This division is one that emanates in the classification of existence into "supernatural" and "natural" and has theological ramifications. (48,9) Plato is among the more "spiritual" of the classical philosophers, but Dewey shows how this division applies to other philosophers, such as Democritus, who had less spiritualistic tendencies. His "Idea", though rendered material, served the function of a stable, enduring point of reference. (50)

Dewey's Criticism of Modern Philosophy

Not only the Greeks and theologians, but many modern philosophers have fallen prey to the same sort of classificatory division (between the supernatural/stable/real and the natural/unstable/less-than-real) under different guises. We can see this in Descartes' distrust of his physical senses in favor of that which he could ground rationally with unchanging certainty, and, as Dewey points out, in "the noumenal things-in-themselves of Kant in contrast with natural objects as phenomenal." (50) Even philosophers as recent as Bertrand Russell are criticized by Dewey for harboring these same preferences as the Greeks.

Corresponding, again, to the Platonic theory of ideas is the modern theory of mathematical structures which alone are independently real....[This theory is a] re-iteration of the old tradition. (50,51)

The major difference between the Greek and the Modern philosophers is not so much an argument over whether the consummatory and the stable are hypostatized as more "real" and split apart from contingent experience, but where this ontologically "primitive" domain lies and what our connection with it is. This avenue of criticism becomes more accessible when we see how the distinction between the stable and the precarious, the instrumental and the consummatory are related to language and mind.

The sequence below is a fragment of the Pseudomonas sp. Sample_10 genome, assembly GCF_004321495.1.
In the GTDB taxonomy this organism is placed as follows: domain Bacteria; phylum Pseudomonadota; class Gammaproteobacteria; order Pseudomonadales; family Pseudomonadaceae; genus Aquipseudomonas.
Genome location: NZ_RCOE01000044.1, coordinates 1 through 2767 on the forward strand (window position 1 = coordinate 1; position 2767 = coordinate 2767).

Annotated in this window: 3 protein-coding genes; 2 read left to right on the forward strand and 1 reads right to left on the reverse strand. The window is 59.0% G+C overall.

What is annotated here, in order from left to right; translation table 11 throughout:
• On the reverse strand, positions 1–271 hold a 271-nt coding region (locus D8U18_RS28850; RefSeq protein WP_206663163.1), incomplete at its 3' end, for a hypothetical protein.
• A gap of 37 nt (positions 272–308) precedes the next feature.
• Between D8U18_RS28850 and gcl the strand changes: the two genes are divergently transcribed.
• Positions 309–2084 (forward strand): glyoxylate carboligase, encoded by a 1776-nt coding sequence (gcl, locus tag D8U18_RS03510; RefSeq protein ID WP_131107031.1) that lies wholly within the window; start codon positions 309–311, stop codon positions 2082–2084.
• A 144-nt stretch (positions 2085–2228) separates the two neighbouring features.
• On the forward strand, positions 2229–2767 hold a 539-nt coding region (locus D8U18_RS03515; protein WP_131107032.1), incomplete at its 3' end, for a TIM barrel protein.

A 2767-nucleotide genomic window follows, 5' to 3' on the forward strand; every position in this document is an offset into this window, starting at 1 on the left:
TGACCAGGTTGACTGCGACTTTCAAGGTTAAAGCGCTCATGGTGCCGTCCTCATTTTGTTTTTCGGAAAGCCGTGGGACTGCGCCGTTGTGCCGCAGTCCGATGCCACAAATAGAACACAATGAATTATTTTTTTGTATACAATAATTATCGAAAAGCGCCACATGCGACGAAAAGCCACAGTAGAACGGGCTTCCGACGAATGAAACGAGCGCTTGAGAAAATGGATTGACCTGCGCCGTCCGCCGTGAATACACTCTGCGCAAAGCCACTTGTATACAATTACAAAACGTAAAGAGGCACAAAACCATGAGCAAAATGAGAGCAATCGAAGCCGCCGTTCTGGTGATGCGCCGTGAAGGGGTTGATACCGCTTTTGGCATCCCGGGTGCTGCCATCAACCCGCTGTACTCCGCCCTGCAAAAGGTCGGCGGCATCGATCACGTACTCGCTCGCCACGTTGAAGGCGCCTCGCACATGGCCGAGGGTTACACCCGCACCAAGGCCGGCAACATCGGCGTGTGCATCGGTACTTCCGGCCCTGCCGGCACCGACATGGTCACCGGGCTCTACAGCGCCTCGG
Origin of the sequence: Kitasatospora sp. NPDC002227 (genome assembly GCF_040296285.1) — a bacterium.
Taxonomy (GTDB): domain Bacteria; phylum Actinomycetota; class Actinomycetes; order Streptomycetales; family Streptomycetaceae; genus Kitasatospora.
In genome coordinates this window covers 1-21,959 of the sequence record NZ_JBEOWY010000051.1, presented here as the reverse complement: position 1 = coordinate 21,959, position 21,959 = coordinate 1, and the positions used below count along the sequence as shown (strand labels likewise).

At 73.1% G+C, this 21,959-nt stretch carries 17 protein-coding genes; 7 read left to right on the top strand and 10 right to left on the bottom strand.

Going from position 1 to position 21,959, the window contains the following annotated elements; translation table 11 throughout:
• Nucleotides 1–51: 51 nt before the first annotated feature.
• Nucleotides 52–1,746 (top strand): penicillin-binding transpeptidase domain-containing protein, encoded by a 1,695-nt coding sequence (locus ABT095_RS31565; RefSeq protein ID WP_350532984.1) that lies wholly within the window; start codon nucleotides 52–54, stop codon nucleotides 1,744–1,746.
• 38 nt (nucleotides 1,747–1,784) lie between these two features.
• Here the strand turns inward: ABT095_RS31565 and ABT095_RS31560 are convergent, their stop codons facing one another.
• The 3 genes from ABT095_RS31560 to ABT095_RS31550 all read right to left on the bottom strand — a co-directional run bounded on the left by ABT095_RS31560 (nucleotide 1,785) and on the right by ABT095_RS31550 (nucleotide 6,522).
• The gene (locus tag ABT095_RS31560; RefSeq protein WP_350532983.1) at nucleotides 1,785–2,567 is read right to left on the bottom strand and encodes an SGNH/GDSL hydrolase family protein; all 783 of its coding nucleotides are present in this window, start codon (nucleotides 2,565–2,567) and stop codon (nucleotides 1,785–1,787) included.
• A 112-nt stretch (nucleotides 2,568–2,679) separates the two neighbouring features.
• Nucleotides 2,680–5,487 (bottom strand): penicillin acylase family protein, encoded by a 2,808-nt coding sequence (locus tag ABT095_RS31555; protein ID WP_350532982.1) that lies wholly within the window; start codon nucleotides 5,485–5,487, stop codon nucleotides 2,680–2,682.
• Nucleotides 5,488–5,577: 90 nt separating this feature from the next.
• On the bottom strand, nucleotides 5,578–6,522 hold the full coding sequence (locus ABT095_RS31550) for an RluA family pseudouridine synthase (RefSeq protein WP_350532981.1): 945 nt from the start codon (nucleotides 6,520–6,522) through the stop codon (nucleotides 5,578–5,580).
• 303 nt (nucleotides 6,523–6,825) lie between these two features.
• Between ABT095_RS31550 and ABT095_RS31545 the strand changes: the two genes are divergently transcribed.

For Dewey an existence is an event, and events are eventualities, the outcome of instrumentalities. (61,62) Both the Greeks and the Moderns tend to hypostatize these events into static and self-sufficient "things"(3) and the result is theories about elemental substances that have essential properties. These "essences", in turn, are seen as that which we attempt to capture with the meaning of the words. Language is then understood as that which gives us immutable essences and logic or grammar is that which gives us necessary relations.